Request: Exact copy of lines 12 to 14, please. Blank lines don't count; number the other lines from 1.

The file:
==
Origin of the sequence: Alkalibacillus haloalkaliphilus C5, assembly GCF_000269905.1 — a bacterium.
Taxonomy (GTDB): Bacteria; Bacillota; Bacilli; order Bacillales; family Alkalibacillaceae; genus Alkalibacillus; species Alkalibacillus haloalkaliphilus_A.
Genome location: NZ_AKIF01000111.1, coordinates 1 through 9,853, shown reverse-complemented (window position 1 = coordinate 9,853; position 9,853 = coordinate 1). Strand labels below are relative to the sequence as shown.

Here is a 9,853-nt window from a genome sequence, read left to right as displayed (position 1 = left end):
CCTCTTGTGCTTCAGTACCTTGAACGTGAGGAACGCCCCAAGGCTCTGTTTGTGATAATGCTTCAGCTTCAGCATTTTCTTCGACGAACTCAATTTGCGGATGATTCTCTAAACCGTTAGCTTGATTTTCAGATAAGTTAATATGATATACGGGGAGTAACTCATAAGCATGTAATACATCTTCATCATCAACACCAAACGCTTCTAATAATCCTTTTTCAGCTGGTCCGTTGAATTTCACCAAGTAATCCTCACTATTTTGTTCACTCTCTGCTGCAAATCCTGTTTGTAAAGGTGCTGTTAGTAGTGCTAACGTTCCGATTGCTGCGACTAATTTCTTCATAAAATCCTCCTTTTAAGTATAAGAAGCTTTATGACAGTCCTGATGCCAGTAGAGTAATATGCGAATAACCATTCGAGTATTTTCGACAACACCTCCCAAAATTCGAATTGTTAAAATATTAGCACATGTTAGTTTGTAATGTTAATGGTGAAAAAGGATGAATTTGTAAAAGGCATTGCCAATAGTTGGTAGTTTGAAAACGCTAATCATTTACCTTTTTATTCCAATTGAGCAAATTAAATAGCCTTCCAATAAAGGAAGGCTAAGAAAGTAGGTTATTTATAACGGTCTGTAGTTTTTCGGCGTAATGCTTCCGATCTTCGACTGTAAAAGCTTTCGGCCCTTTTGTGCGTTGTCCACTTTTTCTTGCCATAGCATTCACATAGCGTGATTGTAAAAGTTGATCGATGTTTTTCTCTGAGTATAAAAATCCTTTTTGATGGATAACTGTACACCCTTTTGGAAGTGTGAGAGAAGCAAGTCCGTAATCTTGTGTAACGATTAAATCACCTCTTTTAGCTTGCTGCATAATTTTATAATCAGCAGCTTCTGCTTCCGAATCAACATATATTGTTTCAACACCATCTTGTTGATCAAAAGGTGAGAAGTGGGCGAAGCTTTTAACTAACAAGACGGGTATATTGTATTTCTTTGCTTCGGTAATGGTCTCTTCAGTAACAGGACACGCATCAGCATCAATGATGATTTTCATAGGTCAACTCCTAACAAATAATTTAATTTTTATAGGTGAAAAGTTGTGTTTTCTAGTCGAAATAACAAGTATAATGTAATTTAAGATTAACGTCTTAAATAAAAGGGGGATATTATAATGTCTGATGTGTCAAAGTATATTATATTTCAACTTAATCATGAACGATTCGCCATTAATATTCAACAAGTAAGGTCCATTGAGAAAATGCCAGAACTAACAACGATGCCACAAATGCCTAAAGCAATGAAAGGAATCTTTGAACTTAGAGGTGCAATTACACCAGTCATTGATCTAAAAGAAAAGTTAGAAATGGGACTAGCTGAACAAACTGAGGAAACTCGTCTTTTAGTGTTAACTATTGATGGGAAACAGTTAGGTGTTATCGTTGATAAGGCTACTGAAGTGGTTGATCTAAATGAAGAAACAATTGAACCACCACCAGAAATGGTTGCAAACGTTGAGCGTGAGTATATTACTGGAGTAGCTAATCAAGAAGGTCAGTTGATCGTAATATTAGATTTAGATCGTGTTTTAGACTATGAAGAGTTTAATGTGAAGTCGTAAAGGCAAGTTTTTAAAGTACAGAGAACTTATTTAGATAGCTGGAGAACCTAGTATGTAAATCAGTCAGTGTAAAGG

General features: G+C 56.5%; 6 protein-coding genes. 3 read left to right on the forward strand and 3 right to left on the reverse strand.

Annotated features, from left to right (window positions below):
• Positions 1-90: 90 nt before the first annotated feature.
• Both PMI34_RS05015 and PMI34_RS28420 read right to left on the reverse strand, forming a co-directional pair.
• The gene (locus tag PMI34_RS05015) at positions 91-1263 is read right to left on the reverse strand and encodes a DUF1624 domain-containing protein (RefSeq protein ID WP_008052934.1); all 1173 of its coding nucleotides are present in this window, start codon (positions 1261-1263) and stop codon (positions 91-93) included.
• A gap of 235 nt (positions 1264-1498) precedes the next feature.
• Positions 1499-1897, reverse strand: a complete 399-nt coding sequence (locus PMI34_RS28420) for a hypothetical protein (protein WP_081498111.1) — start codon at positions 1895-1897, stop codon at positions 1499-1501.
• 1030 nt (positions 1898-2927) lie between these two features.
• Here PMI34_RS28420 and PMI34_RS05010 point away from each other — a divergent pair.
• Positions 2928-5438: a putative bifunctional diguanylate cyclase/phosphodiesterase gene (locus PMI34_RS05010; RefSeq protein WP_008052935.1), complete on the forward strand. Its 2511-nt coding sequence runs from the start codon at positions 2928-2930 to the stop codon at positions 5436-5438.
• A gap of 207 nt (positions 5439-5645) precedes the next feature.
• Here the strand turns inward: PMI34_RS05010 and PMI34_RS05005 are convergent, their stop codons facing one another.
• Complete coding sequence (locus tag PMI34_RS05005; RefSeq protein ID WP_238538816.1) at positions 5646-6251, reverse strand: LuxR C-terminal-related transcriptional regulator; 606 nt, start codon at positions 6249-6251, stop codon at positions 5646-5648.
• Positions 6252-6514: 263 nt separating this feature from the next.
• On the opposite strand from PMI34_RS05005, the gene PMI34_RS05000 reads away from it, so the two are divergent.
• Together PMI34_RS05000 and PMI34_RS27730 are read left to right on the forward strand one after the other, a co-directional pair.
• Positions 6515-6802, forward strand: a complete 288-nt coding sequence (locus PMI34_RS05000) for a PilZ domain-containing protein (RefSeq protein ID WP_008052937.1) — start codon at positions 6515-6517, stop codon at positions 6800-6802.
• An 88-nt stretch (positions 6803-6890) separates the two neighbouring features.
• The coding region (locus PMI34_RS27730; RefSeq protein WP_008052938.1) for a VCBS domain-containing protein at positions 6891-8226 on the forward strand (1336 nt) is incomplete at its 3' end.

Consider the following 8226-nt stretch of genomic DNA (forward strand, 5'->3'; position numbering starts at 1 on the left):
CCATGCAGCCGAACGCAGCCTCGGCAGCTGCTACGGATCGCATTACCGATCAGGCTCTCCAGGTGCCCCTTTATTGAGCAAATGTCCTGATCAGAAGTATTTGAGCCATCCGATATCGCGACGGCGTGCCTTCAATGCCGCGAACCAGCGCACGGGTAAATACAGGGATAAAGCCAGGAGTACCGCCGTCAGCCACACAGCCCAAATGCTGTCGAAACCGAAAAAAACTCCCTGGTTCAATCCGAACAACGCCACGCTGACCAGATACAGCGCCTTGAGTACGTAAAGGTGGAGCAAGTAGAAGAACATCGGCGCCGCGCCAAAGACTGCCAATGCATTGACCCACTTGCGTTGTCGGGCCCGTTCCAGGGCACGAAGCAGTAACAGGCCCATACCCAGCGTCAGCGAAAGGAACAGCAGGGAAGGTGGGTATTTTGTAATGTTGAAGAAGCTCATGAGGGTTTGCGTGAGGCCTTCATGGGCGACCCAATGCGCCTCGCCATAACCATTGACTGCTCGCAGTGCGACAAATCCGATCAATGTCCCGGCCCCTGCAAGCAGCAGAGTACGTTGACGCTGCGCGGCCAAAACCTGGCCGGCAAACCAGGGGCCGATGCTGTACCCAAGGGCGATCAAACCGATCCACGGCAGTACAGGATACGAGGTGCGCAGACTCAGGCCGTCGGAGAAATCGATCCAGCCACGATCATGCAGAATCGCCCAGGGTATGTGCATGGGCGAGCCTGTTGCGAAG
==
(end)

• Positions 1499-1897, reverse strand: a complete 399-nt coding sequence (locus PMI34_RS28420) for a hypothetical protein (protein WP_081498111.1) — start codon at positions 1895-1897, stop codon at positions 1499-1501.
• 1030 nt (positions 1898-2927) lie between these two features.
• Here PMI34_RS28420 and PMI34_RS05010 point away from each other — a divergent pair.